On FreeSLO, Friedman also linked to and shared articles from Oath Keepers, an anti-government far-right organization known for its association with white supremacist posse comitatus movement. Southern Poverty Law Center, who is also monitoring that group’s activities, described Oath Keepers as an organization “based on a set of baseless conspiracy theories about the federal government working to destroy the liberties of Americans.”

Friedman didn’t just share conspiracy theories on his website. He occasionally made public comment at government meetings, mostly notably SLO County Board of Supervisors, about the United Nations attempting to usurp private property rights and civil liberties from county residents. And under the occupational pretense of “reporter,” Friedman confronted then-Congresswoman Lois Capps and tried preventing her from walking when she didn’t answer his questions. According to Capps’ former aides, the congresswoman was concerned for her safety due to Friedman’s behavior during and after his exchange with her.

In 2012, Friedman appeared at Earth Day Festival, an event in San Luis Obispo, as a FreeSLO reporter covering the event. But his coverage was actually a contest submission to become a reporter for InfoWars. He provided coverage based on the narrative that events like the Earth Day Festival and guests like local “environmental rap superhero” Mr. Eco were part of an “eco-fascist” plot to force residents into environmental compliance.

For a while, Friedman spent time in Europe to cover the migrant crisis overseas and a myriad of issues throughout Europe. His coverage was based largely on heritage preservation and finding opportunities to chastise migrants attempting to leave these war-torn countries to primarily white European nations.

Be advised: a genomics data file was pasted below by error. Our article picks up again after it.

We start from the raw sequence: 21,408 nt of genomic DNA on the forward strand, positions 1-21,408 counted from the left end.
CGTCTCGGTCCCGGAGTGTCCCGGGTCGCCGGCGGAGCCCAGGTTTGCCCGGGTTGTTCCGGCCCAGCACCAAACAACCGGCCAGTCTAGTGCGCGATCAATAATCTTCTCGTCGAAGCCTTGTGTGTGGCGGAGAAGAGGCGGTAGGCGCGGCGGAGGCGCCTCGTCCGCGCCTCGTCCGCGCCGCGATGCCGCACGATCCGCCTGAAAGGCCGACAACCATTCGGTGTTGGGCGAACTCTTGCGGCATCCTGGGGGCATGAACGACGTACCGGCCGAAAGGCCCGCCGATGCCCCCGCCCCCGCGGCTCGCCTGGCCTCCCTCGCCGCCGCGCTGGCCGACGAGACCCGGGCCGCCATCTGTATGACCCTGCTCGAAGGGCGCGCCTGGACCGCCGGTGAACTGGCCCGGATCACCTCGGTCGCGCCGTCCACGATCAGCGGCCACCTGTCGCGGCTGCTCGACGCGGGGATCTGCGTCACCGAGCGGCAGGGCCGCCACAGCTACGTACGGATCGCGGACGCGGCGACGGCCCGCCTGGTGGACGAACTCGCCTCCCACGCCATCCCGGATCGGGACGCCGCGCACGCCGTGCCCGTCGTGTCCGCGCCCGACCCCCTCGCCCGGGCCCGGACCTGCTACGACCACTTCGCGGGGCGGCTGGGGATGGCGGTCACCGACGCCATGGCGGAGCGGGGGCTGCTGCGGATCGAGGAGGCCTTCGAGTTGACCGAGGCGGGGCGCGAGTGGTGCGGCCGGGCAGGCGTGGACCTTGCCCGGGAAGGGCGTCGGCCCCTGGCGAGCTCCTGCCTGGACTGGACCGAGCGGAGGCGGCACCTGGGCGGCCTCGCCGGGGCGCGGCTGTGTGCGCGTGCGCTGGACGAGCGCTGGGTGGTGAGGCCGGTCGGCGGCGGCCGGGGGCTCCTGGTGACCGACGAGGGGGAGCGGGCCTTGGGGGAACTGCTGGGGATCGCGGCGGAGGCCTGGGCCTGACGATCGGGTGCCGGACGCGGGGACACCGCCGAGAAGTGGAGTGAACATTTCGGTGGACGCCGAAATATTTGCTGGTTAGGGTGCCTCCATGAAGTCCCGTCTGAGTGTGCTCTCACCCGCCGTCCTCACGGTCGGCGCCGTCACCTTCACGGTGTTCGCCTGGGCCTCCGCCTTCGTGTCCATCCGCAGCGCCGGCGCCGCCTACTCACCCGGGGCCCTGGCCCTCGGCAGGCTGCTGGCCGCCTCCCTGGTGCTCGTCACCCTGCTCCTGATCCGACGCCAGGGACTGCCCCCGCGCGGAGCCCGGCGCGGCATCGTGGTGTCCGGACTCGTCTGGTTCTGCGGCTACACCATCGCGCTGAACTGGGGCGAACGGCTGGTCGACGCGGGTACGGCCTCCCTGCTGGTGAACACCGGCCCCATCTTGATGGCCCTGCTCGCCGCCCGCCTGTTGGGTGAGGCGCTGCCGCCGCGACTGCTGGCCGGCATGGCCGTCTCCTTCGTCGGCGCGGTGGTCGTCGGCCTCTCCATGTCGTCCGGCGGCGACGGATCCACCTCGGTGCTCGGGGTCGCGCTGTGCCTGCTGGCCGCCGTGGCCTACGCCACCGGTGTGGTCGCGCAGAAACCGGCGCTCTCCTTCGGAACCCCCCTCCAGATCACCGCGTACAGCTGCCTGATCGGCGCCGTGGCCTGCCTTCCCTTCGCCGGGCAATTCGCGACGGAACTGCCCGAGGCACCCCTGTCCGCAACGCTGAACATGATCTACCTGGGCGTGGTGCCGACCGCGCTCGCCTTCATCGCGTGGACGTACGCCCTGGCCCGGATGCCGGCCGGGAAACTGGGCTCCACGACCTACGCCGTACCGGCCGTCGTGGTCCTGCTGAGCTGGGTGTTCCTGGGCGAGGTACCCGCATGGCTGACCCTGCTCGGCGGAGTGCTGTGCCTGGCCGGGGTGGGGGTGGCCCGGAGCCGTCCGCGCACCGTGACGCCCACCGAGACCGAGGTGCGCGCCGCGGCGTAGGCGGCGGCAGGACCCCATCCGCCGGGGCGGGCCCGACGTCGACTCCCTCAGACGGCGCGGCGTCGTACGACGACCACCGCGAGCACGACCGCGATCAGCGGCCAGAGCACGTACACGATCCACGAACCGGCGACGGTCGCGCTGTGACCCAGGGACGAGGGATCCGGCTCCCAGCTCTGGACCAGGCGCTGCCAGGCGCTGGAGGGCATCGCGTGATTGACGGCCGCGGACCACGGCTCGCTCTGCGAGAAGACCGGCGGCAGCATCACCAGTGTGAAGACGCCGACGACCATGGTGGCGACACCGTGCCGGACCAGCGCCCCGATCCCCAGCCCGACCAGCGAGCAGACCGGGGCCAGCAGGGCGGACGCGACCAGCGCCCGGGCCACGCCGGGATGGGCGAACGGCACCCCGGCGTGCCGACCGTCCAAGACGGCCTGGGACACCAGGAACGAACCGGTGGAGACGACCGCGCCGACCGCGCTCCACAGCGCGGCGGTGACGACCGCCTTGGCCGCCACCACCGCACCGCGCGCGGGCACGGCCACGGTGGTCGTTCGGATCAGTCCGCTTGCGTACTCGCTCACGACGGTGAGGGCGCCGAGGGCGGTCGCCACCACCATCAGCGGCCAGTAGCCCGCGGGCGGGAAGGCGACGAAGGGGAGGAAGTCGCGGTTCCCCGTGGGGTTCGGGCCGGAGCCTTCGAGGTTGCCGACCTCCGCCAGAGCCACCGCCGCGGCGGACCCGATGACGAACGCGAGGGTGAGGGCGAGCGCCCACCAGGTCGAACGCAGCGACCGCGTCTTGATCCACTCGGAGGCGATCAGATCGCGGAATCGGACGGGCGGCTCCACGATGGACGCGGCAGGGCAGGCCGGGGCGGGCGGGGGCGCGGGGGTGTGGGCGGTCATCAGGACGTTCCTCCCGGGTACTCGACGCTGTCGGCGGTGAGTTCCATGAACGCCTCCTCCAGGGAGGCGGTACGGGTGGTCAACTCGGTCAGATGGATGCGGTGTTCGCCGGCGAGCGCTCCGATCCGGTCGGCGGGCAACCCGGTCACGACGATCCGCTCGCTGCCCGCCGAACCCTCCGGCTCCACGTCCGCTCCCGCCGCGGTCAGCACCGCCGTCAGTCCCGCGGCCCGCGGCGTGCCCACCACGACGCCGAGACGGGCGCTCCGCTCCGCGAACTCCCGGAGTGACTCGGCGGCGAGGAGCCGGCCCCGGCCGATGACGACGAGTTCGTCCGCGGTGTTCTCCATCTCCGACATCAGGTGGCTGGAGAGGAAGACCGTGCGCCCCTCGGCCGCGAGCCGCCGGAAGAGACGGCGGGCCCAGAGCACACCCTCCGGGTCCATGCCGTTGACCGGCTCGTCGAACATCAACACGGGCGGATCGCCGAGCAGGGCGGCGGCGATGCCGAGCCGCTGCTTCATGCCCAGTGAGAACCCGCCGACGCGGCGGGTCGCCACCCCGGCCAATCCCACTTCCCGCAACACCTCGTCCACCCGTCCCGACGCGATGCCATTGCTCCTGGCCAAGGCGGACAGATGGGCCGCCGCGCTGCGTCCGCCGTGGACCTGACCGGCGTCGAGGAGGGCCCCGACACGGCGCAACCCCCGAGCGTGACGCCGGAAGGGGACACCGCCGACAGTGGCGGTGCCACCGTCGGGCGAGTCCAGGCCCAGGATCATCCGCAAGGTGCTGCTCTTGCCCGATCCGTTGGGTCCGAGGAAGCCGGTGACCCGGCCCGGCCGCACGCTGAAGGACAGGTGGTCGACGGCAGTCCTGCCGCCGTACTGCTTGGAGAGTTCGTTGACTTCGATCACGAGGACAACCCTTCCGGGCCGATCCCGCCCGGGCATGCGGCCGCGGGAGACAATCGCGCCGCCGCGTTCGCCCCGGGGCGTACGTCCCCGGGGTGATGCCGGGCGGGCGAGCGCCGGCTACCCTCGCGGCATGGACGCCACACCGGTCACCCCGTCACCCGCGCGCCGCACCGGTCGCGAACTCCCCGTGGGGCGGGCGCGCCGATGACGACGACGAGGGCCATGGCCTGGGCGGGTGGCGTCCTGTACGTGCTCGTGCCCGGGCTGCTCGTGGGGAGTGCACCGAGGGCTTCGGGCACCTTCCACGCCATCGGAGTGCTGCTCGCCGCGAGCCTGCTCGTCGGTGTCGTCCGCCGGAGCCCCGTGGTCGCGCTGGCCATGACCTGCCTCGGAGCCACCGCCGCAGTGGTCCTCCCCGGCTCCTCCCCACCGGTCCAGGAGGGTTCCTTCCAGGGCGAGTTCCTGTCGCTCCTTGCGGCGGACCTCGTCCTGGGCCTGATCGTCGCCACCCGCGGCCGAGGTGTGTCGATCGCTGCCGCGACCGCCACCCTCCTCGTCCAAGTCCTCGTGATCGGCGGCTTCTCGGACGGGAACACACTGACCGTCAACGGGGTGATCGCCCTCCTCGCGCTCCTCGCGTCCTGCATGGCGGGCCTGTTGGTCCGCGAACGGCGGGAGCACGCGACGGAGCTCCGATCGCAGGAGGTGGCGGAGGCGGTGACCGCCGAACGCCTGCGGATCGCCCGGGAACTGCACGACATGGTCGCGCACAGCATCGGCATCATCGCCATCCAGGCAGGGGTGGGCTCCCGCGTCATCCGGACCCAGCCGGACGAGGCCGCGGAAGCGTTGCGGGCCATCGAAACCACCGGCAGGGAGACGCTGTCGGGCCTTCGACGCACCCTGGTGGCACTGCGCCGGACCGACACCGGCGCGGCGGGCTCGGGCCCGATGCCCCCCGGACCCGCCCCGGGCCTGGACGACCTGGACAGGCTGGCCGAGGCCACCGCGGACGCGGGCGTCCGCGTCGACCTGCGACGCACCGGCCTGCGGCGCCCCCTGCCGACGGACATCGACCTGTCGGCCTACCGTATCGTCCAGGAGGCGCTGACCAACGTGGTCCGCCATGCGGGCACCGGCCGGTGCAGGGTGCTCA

Friedman returned stateside this year, but due to the pandemic, his flights to return overseas were canceled. He shifted his priorities to covering local and national news with a strong emphasis on protests following the death of George Floyd. And last year, Friedman joined a far-right conspiracy theorist organization called We Are Change and started a chapter in San Luis Obispo.

Since I wrote Defamers, Friedman has uploaded several live streams, videos, and participated in a number of interviews. I watched many of them over the course of four months. I came across a common theme in his content, which is self-victimization.

Friedman has developed his own confrontational style of “reporting” and immersing himself in potentially explosive scenes unfolding before him. Instead of taking a step back to record protests and looting from a safe distance, Friedman will charge in. His actions would provoke strong, visceral reactions from people in the form of threats, harassment and occasionally assault, which he was able to capture on camera. I’m not saying or implying in any way that he was somewhat deserving of that sort of treatment, in most cases, Friedman clearly brought a lot of that criminal conduct onto himself in ways that most professional on-scene reporters wouldn’t do. Friedman would then portray the protests as “violent mobs” partly because of his personal experiences with confronting protesters.

Friedman has developed a following on YouTube with supporters claiming he’s unbiased and performing a valuable service as a journalist covering protests — as in the protests that descended into violence and chaos. But the reality is: Friedman’s rabid embrace of far-right conspiracy theories and extremism don’t make his self-proclaimed “reporter” status all that believable. He’s more of a provocative, race-baiting spectator than an actual reporter. He reports on issues with a personal and political narrative in mind and generates selective content to make that narrative appear believable.

When it comes to journalism, he can’t serve two masters. He can’t call himself an objective reporter and embrace far-right conspiracy theories. But because he can’t help himself but cater to conspiracies that he never bothers to verify, Friedman is not a reporter.

Aaron Ochs is the author of “Defamers: How Fake News Terrorized a Community & Those Who Dared to Fight It,” a nonfiction uncovering the defamatory, deceptive and criminal practices of online tabloid CalCoastNews.

Marketing entrepreneur and columnist from Morro Bay, California.